Other retailers include Dillard's, DSW and Regal theaters, among A-list anchors, along with Pier 1 Imports, Z Gallerie, Jos. A. Bank, Guess, Gap, Banana Republic, Publix Super Market and Express. Restaurants include Copeland's Cheesecake Bistro, Fox Sports Grill, Claddagh Irish Pub and Rosa Mexicano.
Downtown is also growing, though not as fast as Midtown. Condominiums have opened near Centennial Olympic Park. And the area's first aquarium will open later this year, to complement the Children's Museum and Underground Atlanta, which has been returned to its former glory as an entertainment district. The city wants to build a NASCAR museum with support from many of Atlanta's Fortune 500 companies.
Retail in downtown has yet to take off. An empty Macy's store along Peachtree Street, the main drag through downtown, still sits vacant after several years.
While mall development in the late 1990s slowed to a trickle in most U.S. cities, the Atlanta region added four new malls — Mall of Georgia, Discover Mills, Arbor Place and Mall at Stonecrest — bringing the number of traditional malls to 16. They serve a population of nearly 4.9 million people.
Those malls could be the last ones Atlanta ever sees, says Caldwell Zimmerman, executive vice president of Colliers Cauble's Atlanta office. “Lifestyle centers are in vogue,” he says.
Avenue East Cobb, which opened with 230,000 square feet in 2000, was among the first in the region. Built by Atlanta-based Cousins Properties Inc, the “Avenues” concept was quick to gain popularity among consumers and developers. Cousins later opened several others, mostly in the Southeast, including The Avenue West Cobb in Atlanta and The Avenue Peachtree City in, of course, Peachtree City, Ga. Beyond lifestyle centers, redevelopment opportunities have become hot properties, both downtown and in the suburbs.
Beyond lifestyle centers, redevelopment opportunities have become hot properties, both downtown and in the suburbs.
Several malls, reeling from empty store space, plan extreme makeovers. North DeKalb mall, owned by Charlie Hendon, and General Growth Properties' Cumberland and North Point malls. Hendon plans to add Costco and give North DeKalb mall in Decatur a face-lift. General Growth plans to tear down a closed Macy's store and in its place, construct an open-air courtyard for street-front retailers and restaurants at Cumberland mall in Smyrna.
North Point's plans, while still under wraps, could involve much of the same at the Alpharetta property. A Lord & Taylor store recently closed, and General Growth acquired the property from May Co. prior to May's acquisition by Federated Department Stores.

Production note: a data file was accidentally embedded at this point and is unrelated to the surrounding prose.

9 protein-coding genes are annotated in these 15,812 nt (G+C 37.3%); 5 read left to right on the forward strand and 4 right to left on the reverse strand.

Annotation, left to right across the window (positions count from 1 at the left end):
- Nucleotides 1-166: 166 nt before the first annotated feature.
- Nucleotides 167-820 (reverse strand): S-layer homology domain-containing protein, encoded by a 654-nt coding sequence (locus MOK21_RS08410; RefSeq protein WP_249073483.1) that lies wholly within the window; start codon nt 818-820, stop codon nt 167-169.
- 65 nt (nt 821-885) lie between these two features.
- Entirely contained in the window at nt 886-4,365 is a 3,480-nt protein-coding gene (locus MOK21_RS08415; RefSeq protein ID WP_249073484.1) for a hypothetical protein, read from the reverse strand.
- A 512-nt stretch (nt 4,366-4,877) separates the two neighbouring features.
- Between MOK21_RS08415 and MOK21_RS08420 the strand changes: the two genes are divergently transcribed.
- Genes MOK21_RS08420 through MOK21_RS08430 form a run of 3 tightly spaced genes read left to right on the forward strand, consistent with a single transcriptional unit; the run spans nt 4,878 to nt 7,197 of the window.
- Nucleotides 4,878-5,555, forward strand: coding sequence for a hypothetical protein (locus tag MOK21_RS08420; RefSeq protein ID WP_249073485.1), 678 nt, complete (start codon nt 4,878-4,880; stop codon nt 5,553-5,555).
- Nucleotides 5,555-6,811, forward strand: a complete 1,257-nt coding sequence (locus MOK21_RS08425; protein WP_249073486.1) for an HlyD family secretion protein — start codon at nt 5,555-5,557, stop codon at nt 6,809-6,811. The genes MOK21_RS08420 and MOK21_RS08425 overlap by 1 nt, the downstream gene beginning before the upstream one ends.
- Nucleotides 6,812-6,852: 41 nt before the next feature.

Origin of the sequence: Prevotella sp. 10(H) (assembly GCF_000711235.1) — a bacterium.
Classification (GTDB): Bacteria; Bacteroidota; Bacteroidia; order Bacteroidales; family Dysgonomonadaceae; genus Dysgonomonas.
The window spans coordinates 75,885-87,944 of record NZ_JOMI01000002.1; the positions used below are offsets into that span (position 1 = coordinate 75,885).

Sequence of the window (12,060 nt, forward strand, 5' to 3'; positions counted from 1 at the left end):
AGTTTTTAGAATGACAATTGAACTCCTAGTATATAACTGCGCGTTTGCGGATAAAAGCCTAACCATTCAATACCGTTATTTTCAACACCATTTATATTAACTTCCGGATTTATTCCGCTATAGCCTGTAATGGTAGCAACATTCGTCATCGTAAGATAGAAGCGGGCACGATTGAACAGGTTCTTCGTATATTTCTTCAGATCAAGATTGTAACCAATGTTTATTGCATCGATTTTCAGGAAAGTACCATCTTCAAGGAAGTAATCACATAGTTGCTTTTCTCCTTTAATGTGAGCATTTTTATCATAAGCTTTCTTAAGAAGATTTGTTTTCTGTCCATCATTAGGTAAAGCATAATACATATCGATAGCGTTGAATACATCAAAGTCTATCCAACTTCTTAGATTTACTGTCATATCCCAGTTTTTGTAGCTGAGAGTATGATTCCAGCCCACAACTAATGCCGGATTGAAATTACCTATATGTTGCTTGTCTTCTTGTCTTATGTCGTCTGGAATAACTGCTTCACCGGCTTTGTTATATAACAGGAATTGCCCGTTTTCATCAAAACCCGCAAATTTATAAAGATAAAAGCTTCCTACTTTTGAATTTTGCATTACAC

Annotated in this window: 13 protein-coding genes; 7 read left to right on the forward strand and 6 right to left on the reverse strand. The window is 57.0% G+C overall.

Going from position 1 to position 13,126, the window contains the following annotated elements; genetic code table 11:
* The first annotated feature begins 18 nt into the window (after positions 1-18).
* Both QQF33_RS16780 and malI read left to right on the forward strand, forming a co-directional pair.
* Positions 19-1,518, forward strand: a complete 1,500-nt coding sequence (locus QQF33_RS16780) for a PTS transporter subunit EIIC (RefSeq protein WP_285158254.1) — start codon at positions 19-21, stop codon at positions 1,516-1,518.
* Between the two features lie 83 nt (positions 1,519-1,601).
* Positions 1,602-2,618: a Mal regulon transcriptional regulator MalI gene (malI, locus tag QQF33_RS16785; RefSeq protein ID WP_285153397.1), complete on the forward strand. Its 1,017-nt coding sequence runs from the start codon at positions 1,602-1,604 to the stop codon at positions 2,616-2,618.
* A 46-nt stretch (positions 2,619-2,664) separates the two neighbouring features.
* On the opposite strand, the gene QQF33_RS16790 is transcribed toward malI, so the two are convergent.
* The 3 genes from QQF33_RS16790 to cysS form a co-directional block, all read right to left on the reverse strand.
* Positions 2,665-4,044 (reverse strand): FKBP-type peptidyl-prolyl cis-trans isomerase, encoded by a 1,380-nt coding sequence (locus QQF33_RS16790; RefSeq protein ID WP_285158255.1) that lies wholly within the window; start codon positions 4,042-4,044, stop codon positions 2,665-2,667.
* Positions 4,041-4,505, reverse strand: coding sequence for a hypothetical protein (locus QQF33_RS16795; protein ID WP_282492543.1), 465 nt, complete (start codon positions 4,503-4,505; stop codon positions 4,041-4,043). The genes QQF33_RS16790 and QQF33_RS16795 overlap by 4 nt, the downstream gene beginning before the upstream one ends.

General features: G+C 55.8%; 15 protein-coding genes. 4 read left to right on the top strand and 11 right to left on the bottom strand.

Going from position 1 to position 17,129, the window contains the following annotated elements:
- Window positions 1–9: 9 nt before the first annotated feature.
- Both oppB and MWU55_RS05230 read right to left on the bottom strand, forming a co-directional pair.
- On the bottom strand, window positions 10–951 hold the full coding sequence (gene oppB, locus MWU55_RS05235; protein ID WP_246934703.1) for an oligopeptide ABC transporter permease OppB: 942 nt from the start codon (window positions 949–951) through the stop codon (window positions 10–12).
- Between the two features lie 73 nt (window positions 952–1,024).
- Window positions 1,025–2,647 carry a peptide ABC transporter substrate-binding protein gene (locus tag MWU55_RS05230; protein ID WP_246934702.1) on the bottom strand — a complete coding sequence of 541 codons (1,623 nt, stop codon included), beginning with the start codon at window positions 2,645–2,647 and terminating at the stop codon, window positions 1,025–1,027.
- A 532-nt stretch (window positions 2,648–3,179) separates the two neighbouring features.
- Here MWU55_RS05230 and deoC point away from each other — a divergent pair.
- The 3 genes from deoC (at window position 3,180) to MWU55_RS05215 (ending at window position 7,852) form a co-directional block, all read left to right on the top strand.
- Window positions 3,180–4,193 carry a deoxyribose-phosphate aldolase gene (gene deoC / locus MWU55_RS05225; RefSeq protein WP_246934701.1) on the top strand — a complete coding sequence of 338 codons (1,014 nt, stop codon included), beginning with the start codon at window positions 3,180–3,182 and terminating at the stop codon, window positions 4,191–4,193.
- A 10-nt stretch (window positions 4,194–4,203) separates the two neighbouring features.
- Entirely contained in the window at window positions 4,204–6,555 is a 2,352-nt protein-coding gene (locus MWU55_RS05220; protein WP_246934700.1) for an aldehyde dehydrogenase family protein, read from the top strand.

Between downtown and Decatur, Ga., Sembler is redeveloping an old Atlanta Gas Light property in the city's Edgewood section and Lindbergh Plaza, a decaying shopping center just south of the Lenox Square area in Buckhead. Both projects boast big-box tenants and residential units.
At the former Atlanta Gas Light property, Sembler is developing the Edgewood Retail District with 800,000 square feet of retail space and 300 apartment units. Target and Lowe's opened in March, with the remainder of tenants, including Best Buy, Barnes & Noble, and Ross Dress for Less, opening by mid-summer. The project's anchor tenants committed early on, due to the underserved intown market.
Sembler is also revising Lindbergh Plaza, once home to a Kmart store. A $90 million revamp began on the former strip shopping center, which was razed last year. In its place, the company will build 338,000 square feet of retail to include Home Depot, Target and Best Buy. The project will be ready by fall 2006.
By Perimeter Mall, Sembler leveled 750,000 square feet of office space to make way for Perimeter Place, a new $200 million mixed-use complex of 550,000 square feet of retail and 550 residential units.
“It's was good to take down the obsolete office space,” says Sembler's Fuqua. Retailers signed on for the project include SuperTarget, Ross Dress for Less and Loehmann's.
There's one more in-town development Fuqua is eyeing, adding that an announcement is slated for the ICSC Spring Convention in late May. “There are a lot of tenants interested in finding infill sites,” Fuqua says.
- Population: 4,857,497
- Median home price: $166,222
- Median age: 33.8
- Median household income: $58,568
- Retail completed (2004): 2.9 million sq. ft.
- Retail sales (2004): $67.38 billion
- Estimated retail sales (2005): $71.54 billion
- Vacancy rate forecast to dip 10 basis points to 9.4 percent by year-end.
- Developers are scheduled to deliver 2.6 million square feet of retail space this year.
- Average rent is expected to climb to $16.93 per sq. ft., up from $16.63 per sq. ft. in 2004.
- Investors are expected to bid prices higher, especially for fast-food restaurants and drugstores, where median prices surpassed $350 per sq. ft.
Sources: National Association of Home Builders, Metro Atlanta Chamber of Commerce, Atlanta Regional Commission and Marcus & Millichap.